The federal government’s taxation advisory board has
proposed slashing the tax laws by one third in a bid to eradicate out of date
provisions and create a simpler system, reports the Financial Review (not
online). Treasurer Peter Costello said the board’s 11-month investigation into
the laws had found more than 2100 pages were inoperative and should be removed.
If Costello thinks cutting redundant law from the books is
tax reform, it doesn’t say much for his own efforts in the Treasurer’s chair for
the past nine years, says John Durie in the Fin‘s
Chanticleer. If he’s serious about reform, how about making the actual
operative law section simpler.
But these cuts are a good thing, says the paper’s
editorial – if Costello’s Treasury can do it. And the fact that 2100 pages of the Tax
Act are actually “inoperative,” only shows how far we have to go in cleaning up
the wretched document.
Telstra shares yesterday tumbled to their lowest point since
the day the lumbering telco floated on the share market in 1997, saysThe Australian, casting further doubt
over the government’s ability to offload its majority stake just as it named
three investment banks to manage the sale. The shares dropped to $3.89 before
closing at $3.90, down 11 cents or 2.7%. They’re just 50c higher than when
investors bought the first tranche of government shares eight years ago.
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Goldman Sachs JB Were and ABN
AMRO will scoop $12.4 million in project management fees as global
co-ordinators for the planned sale, along with UBS,
the co-author of the scoping study into the Telstra sale released at the end of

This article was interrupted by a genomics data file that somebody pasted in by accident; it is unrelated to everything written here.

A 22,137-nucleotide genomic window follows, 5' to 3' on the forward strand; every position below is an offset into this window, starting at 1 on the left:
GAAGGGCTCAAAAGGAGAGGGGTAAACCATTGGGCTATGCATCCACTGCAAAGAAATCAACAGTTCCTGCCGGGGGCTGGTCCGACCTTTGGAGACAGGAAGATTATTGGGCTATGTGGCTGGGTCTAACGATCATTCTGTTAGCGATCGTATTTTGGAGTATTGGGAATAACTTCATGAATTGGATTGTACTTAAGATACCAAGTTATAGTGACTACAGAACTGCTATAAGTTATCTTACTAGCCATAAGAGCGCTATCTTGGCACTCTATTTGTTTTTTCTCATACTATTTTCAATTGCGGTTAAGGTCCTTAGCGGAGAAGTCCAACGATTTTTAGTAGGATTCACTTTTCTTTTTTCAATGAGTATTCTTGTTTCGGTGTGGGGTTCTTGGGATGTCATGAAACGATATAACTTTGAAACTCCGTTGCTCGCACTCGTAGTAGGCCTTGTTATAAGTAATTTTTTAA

June. This sounds like a lot of money, says Elizabeth
Knight in The Sydney Morning Herald, but in
the overall scheme of things it isn’t. All the big boys in investment banking
have invested millions of dollars just to pitch for this role – but they will
barely cover their marketing costs with the fees finance minister Nick
Minchin is prepared to pay. On the plus side, there’s the media attention that
goes along with doing such a large and public deal, to say nothing of better
access to the secondary market. All this might one day help lead to other jobs
that will pay appropriate fees.
Still stuck on the Lion Nathan-Coopers takeover battle, The Oz‘s Bryan Frith says Coopers Brewery shareholders owe LN a huge vote of thanks for launching
its hostile takeover bid after the Coopers directors rebuffed attempts at a
friendly merger. Why? It’s the only reason shareholders now have the chance to
obtain a price approaching fair value for their shares, and it’s shone a
probing searchlight on to the administration of the company’s antediluvian and
inequitable pre-emptive rights regime.
The purchase of not one, but two, distressed retail chains
by two private equity companies marks another stage in the evolution of
Australia’s rapidly growing private equity market, says Stephen Bartholomeusz in The Age. Catalyst Investment
Managers and Castle Harlan Australian Mezzanine Partners have agreed to acquire
the discount variety businesses of Miller’s Retail and Australian assets of New
Zealand’s The Warehouse Group for $212
The transaction is notable not for its size but for its
complexity and for the condition of the assets being acquired, says
Bartholomeusz. Both the discount variety businesses have been struggling and
their parents have made big write-downs in their value, with another $140
million or so to come as a result of the sales. Meanwhile, the new retail group that will emerge from the
$212 million merger may spell the end of the dominance of Coles Myer and
Woolworths over the discount retail sector, says The Age‘s Stephen McMahon.